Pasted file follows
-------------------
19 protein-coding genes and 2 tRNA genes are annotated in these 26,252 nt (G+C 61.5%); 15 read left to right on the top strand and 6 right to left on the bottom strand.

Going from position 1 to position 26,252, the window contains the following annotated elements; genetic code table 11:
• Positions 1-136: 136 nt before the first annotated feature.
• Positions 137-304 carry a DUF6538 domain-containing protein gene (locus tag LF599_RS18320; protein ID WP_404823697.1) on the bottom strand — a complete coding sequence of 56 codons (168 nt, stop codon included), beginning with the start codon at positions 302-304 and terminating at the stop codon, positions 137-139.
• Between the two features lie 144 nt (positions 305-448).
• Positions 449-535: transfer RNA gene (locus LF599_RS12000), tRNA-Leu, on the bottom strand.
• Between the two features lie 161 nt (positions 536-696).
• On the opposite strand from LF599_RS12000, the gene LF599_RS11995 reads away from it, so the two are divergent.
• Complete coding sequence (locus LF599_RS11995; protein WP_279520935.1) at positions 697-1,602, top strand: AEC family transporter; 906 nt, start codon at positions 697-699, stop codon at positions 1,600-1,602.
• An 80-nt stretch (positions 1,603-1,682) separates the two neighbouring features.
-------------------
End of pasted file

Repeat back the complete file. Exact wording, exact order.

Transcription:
19 protein-coding genes and 2 tRNA genes are annotated in these 26,252 nt (G+C 61.5%); 15 read left to right on the top strand and 6 right to left on the bottom strand.

Going from position 1 to position 26,252, the window contains the following annotated elements; genetic code table 11:
• Positions 1-136: 136 nt before the first annotated feature.
• Positions 137-304 carry a DUF6538 domain-containing protein gene (locus tag LF599_RS18320; protein ID WP_404823697.1) on the bottom strand — a complete coding sequence of 56 codons (168 nt, stop codon included), beginning with the start codon at positions 302-304 and terminating at the stop codon, positions 137-139.
• Between the two features lie 144 nt (positions 305-448).
• Positions 449-535: transfer RNA gene (locus LF599_RS12000), tRNA-Leu, on the bottom strand.
• Between the two features lie 161 nt (positions 536-696).
• On the opposite strand from LF599_RS12000, the gene LF599_RS11995 reads away from it, so the two are divergent.
• Complete coding sequence (locus LF599_RS11995; protein WP_279520935.1) at positions 697-1,602, top strand: AEC family transporter; 906 nt, start codon at positions 697-699, stop codon at positions 1,600-1,602.
• An 80-nt stretch (positions 1,603-1,682) separates the two neighbouring features.